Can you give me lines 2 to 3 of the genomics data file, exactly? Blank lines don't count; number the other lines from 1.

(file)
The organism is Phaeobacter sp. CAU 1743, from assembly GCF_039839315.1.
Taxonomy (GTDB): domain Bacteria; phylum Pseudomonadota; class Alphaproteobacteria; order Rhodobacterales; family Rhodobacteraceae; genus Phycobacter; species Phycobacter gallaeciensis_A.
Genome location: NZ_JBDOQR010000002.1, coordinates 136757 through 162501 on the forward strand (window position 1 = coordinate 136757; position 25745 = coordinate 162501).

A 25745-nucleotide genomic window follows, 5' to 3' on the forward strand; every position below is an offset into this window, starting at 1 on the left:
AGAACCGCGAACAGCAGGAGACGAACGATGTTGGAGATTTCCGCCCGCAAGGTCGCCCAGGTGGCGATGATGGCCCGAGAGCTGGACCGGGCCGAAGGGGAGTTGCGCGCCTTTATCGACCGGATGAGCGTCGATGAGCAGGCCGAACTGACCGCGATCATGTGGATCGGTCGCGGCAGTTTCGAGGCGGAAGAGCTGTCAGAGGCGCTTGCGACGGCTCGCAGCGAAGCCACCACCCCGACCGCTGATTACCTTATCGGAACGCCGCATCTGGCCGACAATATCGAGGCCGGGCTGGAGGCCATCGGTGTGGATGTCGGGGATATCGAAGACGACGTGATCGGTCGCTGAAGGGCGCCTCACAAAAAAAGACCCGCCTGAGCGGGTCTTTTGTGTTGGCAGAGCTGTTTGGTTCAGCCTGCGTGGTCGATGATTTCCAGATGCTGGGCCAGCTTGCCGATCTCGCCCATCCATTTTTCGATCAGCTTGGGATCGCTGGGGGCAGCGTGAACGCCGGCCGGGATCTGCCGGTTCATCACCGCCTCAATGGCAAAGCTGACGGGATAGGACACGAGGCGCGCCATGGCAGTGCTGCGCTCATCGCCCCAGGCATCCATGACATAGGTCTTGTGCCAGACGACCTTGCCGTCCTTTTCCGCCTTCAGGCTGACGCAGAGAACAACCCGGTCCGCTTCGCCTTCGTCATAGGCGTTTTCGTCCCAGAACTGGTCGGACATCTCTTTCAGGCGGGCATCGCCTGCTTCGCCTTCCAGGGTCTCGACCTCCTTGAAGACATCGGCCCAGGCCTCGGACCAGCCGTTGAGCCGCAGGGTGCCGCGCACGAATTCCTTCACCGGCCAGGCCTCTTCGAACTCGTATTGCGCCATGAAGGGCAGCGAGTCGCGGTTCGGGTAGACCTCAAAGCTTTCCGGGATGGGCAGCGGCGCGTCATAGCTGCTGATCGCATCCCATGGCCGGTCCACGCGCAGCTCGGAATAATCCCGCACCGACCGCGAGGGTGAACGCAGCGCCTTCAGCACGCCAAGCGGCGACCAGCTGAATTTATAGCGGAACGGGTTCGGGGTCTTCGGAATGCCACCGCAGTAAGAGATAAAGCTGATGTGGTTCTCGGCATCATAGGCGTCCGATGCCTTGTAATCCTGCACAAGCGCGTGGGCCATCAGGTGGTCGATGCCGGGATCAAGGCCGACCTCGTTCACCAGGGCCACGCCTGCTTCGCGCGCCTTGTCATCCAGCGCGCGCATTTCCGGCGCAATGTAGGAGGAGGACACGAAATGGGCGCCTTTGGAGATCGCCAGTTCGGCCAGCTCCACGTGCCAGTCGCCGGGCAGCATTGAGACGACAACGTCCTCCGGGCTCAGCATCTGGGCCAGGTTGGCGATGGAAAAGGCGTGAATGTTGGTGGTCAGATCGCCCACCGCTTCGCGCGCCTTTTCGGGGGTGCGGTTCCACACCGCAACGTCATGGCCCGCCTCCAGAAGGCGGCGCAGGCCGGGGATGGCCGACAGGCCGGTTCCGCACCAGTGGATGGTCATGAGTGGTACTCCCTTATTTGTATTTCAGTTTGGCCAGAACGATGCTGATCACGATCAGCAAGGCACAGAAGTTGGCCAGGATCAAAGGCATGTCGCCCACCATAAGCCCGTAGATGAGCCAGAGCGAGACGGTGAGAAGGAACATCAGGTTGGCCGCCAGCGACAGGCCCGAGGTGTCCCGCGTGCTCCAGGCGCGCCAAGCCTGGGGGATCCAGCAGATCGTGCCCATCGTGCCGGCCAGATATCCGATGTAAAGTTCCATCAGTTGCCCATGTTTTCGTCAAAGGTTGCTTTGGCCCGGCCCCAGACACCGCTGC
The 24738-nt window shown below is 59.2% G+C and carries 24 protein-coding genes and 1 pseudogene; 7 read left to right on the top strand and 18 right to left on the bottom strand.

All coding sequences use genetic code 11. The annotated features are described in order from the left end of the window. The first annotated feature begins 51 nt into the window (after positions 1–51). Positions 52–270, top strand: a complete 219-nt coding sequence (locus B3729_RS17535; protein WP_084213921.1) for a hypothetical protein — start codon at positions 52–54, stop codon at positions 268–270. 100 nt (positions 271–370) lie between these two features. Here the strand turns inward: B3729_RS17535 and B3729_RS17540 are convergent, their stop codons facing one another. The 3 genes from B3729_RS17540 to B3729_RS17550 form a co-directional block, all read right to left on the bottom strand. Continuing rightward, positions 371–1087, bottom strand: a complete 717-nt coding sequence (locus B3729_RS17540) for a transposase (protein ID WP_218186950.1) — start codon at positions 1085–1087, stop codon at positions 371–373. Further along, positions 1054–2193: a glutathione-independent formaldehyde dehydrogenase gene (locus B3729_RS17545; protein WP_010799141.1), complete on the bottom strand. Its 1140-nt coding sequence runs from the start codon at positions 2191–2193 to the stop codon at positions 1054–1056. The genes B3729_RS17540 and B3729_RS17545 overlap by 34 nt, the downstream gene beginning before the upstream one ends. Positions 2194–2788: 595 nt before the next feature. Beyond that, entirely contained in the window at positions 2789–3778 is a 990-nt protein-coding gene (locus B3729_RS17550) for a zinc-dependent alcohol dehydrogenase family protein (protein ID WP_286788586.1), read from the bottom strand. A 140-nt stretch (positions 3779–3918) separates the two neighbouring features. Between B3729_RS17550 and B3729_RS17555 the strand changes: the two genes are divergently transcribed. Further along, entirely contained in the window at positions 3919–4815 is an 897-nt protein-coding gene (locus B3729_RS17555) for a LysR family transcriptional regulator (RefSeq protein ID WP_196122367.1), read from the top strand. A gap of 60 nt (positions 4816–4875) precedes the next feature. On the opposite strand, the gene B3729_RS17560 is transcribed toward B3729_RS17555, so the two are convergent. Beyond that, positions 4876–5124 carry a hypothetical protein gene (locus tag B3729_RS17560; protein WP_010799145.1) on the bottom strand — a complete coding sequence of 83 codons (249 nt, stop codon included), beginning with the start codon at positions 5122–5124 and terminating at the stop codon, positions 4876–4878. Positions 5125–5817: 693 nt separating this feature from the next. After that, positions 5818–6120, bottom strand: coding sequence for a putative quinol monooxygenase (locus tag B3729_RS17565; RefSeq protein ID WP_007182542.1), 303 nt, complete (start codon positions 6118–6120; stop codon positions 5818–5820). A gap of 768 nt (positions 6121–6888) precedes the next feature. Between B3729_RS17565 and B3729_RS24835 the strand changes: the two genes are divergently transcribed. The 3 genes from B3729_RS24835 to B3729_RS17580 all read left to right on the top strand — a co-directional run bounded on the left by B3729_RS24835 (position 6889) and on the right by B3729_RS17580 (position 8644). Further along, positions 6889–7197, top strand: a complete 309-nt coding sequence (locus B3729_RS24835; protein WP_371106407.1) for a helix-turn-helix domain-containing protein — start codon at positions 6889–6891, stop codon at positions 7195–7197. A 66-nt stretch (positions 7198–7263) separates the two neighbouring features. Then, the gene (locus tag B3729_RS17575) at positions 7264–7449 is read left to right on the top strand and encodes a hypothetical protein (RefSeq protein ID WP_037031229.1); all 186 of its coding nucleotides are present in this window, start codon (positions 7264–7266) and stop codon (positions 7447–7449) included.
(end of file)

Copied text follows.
Taxonomy (GTDB): domain Bacteria; phylum Pseudomonadota; class Alphaproteobacteria; order Rhodobacterales; family Rhodobacteraceae; genus Phycobacter; species Phycobacter gallaeciensis_A.
Genome location: NZ_JBDOQR010000002.1, coordinates 136757 through 162501 on the forward strand (window position 1 = coordinate 136757; position 25745 = coordinate 162501).